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by josh pi v en

Bee Prepared How quick thinking and an EpiPen can save a life.

EMERGENCY SITUATION: You’re hiking with your troop in a wilderness area, and a bee stings one of your Scouts. The Scout is highly allergic and goes into anaphylactic shock. What should you do?

SOLUTION: ANAPHYLAXIS (severe, multisystem

allergic reaction) can be a life-threat- ening medical emergency and should be treated as such. Assuming you have a mobile phone, immediately

tell someone to call 911 and report the situation. If you’re in the wilderness,

however, help might take too long to arrive. So administer help yourself. Stay calm, as this will help you think clearly and give the victim confidence that assistance is on the way. First, check the ABCs (airway,

breathing, and circulation). Other symptoms develop almost immedi- ately on exposure, and they could include abnormal breathing, weak- ness, hives, arrhythmia (abnormal heart rate), confusion, abdominal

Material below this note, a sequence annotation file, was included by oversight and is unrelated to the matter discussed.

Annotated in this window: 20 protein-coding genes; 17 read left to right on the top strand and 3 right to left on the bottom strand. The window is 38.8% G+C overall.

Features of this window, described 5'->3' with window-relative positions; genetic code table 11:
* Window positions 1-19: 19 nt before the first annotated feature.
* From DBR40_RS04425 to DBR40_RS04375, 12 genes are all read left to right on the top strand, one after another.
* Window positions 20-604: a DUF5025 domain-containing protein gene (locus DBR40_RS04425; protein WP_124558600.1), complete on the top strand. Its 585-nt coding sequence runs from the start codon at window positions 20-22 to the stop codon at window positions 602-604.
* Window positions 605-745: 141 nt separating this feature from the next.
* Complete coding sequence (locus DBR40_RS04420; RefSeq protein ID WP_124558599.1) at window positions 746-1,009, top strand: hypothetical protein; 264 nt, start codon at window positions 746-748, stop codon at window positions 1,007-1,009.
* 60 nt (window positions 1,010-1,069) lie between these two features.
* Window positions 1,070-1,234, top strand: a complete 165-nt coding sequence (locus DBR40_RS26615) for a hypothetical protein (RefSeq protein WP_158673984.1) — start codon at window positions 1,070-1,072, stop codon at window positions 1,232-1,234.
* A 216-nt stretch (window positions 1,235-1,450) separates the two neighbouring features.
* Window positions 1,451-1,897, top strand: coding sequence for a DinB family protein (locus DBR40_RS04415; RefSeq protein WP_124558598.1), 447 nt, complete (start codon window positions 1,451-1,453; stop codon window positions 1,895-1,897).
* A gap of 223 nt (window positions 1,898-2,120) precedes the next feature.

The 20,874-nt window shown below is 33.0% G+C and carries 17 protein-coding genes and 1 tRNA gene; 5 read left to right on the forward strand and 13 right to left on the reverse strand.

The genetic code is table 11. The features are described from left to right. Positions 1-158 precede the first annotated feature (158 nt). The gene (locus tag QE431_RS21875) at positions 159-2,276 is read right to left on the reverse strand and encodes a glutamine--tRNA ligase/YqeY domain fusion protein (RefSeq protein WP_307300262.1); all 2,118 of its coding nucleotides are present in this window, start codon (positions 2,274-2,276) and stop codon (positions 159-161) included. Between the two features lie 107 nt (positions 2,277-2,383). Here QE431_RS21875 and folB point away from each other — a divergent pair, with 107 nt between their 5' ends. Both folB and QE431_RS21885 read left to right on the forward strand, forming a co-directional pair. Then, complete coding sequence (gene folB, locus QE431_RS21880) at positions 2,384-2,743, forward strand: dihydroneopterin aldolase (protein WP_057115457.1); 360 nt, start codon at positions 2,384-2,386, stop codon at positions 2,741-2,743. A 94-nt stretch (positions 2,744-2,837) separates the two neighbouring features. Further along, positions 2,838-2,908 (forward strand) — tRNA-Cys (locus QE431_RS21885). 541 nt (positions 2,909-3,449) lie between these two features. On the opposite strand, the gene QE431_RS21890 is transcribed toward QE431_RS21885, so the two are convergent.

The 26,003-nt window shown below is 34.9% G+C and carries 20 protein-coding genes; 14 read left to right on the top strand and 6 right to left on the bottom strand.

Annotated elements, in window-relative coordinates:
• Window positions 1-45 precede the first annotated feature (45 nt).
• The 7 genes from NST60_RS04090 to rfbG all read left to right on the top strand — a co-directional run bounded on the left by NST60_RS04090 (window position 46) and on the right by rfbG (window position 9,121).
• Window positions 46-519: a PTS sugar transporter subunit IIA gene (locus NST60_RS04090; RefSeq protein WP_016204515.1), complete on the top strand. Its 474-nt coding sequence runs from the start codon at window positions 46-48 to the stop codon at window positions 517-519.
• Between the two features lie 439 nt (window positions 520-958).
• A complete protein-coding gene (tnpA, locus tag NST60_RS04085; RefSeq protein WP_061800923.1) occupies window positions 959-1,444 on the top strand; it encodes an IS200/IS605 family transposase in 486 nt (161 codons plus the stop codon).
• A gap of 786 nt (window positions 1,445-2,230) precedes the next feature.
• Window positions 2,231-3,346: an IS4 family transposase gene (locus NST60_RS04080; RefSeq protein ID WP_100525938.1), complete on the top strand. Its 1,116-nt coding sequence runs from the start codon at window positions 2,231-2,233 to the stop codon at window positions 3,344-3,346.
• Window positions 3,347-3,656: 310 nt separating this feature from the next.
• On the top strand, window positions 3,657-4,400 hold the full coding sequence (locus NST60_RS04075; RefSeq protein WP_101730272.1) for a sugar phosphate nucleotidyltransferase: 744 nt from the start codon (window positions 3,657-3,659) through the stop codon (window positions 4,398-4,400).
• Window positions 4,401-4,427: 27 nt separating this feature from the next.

pain, light-headedness, and swelling of the throat. Note that one, several, or all of

the symptoms might be present. Skin rash or irritation alone, though, should not be considered life threat- ening and may be treated with an oral dose of antihistamine. CPR should be started, if needed.

Next, prepare an epinephrine injection. Individuals with severe insect-sting allergies must always carry a doctor-prescribed injection of epinephrine in the form of an EpiPen Auto Injector. The adult leader responsible for

prescription medicines on the trip should carry the EpiPen, and he or she should tell the other leaders where the EpiPen will be stored. To use the injector, remove the

yellow or green cap from the storage tube and remove the EpiPen. Then, hold the injector in your fist, black tip pointing straight down. With your other hand, pull off the gray “safety release” on the opposite end of the tube (don’t remove it until you’re ready to give the injection). The injection must—repeat

must—go into the victim’s outer thigh. No place else. Do not bother to remove the victim’s pants; the EpiPen is designed to penetrate clothing. To administer the dose, hold the injector, black tip facing the leg, several inches from the outside of one thigh. Then, swing your arm and jab the thigh until the injector clicks. The injector should be at a 90-degree angle to the leg and go straight in. Hold the injector against the thigh

for 10 seconds while the epinephrine is injected. Some liquid may be left

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